Tech Review: The Microsoft Surface Laptop Go 3 plays it safe

I’m all for Microsoft’s Surface range being a great Windows-based alternative for those looking for something either smaller, light or longer-lasting to take out on the go. However, over the years, Microsoft seems focused more so on refining its current range, rather than evolving it. We took a look at the latest Microsoft Surface Laptop Go 3, and while impressive, plays things a little too safe in terms of design and usability, making it hard to recommend for those who have recently purchased a Laptop Go 2. Those who are looking to spend a little more to cater for the overall price increase can certainly find similar specs in likewise third-party models.

Keep in mind, we’re reviewing the version with an Intel i5- 1235U processor, 16GB of RAM and a 256GB SSD.


There are a couple of things to note this time around, but let’s get the basics out of the way. The Surface Laptop Go 3 bears the same weight and dimensions as the Surface Laptop Go 2. That being said, it’s still super slim, making it one of the easiest options on the market as far as portability is concerned. The anodized aluminium frame and finish are gorgeous throughout, while the keyboard is made with a 30% recycled plastic underside.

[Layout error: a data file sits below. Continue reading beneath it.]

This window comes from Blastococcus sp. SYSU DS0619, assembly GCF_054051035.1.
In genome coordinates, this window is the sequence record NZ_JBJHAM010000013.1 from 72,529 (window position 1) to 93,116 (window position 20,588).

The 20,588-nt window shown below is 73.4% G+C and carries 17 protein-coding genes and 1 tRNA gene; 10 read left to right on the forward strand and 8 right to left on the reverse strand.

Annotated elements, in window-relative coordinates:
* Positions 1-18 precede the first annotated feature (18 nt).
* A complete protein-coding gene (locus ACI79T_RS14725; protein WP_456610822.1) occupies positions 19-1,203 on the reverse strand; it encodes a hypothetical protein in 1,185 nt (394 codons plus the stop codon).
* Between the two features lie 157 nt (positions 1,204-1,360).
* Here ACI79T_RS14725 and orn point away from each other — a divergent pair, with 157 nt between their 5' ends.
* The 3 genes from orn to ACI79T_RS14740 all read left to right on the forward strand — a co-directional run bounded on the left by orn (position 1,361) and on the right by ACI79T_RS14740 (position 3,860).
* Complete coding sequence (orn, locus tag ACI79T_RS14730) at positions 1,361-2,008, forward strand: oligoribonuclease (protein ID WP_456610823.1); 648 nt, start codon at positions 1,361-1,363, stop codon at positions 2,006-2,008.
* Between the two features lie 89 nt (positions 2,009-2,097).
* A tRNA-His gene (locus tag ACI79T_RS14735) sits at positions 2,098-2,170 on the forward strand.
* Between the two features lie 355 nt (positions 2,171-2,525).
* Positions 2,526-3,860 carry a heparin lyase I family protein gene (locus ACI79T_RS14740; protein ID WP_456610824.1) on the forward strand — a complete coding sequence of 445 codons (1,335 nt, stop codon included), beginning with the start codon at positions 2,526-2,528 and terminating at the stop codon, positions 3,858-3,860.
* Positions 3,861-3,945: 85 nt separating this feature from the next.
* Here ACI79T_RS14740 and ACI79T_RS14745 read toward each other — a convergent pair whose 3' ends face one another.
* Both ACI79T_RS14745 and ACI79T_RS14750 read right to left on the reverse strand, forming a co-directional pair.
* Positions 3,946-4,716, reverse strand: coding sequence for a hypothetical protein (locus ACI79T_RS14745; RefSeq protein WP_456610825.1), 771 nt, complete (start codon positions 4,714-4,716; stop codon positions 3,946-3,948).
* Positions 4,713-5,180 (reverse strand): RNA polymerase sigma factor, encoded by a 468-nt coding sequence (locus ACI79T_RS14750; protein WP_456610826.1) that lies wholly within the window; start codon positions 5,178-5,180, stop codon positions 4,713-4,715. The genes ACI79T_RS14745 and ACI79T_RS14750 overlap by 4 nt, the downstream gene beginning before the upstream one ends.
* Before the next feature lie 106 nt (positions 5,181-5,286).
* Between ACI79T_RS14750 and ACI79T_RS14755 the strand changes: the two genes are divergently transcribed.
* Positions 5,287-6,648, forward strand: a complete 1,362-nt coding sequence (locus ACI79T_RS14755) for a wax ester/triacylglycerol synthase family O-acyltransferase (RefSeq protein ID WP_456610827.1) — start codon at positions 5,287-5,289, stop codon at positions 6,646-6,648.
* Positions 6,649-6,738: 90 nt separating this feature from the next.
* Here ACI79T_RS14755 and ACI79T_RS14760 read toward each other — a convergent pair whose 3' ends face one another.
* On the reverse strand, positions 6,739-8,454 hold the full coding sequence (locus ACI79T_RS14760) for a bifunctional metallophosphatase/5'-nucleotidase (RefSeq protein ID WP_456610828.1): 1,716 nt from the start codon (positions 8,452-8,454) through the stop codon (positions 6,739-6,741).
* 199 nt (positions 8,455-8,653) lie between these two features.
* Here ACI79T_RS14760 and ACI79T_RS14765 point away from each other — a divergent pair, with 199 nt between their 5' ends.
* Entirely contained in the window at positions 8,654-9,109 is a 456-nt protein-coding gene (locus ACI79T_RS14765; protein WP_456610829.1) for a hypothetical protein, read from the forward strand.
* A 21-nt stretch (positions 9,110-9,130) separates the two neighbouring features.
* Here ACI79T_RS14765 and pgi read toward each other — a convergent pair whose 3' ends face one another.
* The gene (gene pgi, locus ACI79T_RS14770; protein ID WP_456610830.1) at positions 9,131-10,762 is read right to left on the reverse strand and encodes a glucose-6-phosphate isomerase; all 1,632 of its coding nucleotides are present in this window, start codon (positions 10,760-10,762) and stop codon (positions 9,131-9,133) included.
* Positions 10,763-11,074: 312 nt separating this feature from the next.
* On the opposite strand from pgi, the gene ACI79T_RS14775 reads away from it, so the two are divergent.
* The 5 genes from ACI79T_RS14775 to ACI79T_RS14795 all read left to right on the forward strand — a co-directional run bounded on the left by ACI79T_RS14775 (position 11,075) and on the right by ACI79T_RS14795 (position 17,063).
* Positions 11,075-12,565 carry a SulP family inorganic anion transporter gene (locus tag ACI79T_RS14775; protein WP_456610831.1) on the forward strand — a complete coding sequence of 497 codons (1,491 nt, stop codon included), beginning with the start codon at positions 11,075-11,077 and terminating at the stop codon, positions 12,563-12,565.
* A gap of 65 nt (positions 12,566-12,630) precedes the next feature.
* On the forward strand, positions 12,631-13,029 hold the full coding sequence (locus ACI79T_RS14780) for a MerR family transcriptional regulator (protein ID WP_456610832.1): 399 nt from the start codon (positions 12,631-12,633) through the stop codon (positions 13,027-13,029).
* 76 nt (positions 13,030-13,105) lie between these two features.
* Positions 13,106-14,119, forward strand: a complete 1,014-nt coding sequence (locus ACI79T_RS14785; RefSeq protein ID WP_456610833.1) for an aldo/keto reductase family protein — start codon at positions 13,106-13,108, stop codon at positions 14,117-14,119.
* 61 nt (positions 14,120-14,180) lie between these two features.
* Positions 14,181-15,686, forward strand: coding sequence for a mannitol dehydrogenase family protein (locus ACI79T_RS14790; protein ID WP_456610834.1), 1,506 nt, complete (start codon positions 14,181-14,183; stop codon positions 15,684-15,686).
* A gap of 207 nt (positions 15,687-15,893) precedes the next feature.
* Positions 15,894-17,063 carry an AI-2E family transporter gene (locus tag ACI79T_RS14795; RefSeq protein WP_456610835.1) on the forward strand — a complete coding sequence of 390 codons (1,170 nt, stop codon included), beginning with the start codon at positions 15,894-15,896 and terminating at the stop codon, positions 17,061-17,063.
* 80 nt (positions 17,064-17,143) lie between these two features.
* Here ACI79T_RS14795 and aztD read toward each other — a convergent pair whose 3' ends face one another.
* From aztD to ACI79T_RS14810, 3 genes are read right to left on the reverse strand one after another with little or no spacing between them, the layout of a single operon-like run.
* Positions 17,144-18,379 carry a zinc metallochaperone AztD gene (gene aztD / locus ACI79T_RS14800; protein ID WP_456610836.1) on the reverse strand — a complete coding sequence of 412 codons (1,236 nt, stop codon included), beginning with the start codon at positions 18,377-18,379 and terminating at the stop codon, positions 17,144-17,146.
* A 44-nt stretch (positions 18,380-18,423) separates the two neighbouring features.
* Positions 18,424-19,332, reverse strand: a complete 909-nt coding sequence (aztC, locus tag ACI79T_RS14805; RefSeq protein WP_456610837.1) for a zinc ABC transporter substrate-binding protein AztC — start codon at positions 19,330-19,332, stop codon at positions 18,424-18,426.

It now comes in four colours, being Platinum, Sage Green, Ice Blue, and Sandstone. These colours have been around before in the larger standard Surface Laptops, but it’s nice to see the entire range available here. We spent some time with the Sage version, which I had never really been a fan of at a glance, but I cannot deny it has ultimately won me over.

The included fingerprint reader embedded over the power button is a nice touch and works well with very little pressure. I rarely had any issues having to push too hard on the power button, accidentally turning it off or even pressing nearby buttons by mistake.

While they’re on sale regularly, the slight RRP price increase of a couple of hundred bucks feels like a missed opportunity to bolster anything else around and inside of it. Sure, it’s got a USB-C 3.2 port. But it could have made the move to Thunderbolt 4 for those super transfer speeds. It has a 720p HD webcam. But given we’re nearing the price of an M2 MacBook Air with a 1080p HD webcam, there’s certainly room for improvement.